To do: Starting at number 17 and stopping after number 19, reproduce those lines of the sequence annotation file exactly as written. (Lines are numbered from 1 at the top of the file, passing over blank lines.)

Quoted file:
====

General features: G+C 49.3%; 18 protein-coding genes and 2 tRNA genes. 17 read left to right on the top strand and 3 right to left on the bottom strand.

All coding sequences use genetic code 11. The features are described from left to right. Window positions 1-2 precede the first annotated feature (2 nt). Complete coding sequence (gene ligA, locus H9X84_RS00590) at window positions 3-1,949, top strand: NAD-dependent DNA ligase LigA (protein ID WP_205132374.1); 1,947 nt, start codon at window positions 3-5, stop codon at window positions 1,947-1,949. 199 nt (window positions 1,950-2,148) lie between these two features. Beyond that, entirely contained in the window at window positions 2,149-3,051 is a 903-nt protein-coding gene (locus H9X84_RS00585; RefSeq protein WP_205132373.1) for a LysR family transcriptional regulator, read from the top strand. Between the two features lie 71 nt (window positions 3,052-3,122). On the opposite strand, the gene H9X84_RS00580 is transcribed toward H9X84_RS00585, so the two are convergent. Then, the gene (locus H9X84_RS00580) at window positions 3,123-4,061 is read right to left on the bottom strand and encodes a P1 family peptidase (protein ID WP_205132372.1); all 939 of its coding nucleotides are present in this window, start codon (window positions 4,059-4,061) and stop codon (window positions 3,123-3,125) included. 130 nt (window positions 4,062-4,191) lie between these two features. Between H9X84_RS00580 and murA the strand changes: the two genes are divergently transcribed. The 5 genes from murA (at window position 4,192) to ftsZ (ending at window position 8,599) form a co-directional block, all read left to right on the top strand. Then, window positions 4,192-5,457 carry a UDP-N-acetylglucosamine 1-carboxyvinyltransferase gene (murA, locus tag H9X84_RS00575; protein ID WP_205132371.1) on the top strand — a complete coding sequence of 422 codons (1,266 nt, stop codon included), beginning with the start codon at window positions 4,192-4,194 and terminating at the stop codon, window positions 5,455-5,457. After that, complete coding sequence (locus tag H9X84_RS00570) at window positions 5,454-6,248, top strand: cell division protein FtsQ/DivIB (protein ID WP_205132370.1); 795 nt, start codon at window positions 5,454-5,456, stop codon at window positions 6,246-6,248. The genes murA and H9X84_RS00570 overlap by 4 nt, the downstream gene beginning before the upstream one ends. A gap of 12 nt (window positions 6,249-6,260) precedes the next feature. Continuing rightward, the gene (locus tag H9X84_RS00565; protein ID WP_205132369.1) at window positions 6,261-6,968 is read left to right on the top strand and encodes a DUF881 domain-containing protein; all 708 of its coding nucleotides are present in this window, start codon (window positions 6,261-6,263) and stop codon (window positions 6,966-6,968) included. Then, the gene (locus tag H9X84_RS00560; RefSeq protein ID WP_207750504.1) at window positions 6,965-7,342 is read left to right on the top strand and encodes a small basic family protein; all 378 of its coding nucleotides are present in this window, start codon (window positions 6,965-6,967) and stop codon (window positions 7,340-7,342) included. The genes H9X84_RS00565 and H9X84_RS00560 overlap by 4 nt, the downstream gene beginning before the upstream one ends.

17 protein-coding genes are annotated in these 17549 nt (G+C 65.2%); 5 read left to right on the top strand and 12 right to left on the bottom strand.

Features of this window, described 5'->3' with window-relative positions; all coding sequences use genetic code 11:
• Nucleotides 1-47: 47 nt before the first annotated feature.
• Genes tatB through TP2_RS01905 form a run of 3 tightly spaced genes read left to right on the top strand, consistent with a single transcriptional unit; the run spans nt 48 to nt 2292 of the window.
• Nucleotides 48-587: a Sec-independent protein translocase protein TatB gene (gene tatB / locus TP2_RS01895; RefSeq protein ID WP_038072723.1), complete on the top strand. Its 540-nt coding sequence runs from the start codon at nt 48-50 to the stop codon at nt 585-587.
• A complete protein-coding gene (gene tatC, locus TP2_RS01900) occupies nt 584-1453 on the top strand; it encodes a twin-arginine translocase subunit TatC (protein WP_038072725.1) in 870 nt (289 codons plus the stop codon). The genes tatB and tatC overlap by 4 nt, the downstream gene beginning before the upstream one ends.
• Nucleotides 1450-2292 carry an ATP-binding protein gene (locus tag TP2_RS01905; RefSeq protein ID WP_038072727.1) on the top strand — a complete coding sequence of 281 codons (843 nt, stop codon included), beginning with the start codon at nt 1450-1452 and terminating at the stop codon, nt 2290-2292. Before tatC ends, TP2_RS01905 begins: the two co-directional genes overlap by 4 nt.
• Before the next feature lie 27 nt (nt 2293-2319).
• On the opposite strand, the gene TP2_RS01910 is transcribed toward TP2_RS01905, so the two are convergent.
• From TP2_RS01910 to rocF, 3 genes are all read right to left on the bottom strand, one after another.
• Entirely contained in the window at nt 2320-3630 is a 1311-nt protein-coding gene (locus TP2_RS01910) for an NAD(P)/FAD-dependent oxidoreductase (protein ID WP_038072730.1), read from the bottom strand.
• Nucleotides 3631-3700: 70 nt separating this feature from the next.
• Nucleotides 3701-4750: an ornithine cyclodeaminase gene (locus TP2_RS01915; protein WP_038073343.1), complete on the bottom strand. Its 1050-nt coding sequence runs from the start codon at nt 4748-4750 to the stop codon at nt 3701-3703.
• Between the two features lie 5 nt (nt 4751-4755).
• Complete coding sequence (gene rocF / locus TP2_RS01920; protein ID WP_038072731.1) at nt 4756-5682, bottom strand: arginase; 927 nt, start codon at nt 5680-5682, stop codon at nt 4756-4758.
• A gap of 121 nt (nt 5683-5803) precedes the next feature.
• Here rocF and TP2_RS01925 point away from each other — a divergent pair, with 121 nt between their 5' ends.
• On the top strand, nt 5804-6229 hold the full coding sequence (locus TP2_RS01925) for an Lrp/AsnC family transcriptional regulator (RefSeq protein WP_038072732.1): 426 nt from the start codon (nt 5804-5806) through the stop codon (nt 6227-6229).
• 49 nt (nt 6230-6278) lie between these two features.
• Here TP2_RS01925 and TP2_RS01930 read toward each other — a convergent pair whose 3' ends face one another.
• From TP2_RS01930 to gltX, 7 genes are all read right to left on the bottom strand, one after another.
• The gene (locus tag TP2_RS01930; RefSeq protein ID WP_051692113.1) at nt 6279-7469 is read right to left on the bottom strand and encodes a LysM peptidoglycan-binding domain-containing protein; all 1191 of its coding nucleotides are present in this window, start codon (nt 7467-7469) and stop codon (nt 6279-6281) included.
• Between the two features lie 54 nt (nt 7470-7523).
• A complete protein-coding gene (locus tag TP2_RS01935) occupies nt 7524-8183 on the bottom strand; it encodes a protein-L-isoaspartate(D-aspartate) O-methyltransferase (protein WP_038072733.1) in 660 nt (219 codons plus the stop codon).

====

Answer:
• Complete coding sequence (gene rocF / locus TP2_RS01920; protein ID WP_038072731.1) at nt 4756-5682, bottom strand: arginase; 927 nt, start codon at nt 5680-5682, stop codon at nt 4756-4758.
• A gap of 121 nt (nt 5683-5803) precedes the next feature.
• Here rocF and TP2_RS01925 point away from each other — a divergent pair, with 121 nt between their 5' ends.